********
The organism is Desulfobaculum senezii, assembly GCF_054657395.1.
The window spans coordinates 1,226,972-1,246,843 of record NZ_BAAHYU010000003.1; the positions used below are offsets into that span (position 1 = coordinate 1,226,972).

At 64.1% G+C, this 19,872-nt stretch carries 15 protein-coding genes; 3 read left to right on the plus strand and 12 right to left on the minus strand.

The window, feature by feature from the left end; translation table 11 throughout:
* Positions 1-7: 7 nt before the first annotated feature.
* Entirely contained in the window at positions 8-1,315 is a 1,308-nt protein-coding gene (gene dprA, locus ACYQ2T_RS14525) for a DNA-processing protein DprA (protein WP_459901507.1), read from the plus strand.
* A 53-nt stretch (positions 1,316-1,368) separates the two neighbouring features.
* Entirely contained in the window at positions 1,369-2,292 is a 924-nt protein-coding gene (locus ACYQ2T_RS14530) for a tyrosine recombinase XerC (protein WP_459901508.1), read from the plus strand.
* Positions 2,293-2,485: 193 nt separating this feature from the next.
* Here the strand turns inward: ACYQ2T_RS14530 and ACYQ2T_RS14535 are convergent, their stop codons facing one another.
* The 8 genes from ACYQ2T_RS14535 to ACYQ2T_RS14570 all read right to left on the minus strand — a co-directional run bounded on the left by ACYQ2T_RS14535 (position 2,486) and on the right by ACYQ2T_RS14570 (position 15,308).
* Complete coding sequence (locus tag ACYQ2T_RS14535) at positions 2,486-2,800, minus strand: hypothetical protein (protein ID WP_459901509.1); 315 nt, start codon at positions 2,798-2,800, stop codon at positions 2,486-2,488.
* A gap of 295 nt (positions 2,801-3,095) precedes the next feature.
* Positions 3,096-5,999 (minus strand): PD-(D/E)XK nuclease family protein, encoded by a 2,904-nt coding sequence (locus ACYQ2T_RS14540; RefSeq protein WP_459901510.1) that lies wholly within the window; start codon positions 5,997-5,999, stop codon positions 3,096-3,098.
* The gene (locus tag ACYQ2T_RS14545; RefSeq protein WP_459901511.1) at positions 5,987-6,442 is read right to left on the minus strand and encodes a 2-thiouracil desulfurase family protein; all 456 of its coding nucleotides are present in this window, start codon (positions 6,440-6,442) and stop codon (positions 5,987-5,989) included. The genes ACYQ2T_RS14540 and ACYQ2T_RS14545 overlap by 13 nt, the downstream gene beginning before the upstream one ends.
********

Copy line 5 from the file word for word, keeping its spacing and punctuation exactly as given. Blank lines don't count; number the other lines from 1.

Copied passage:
* Positions 1-7: 7 nt before the first annotated feature.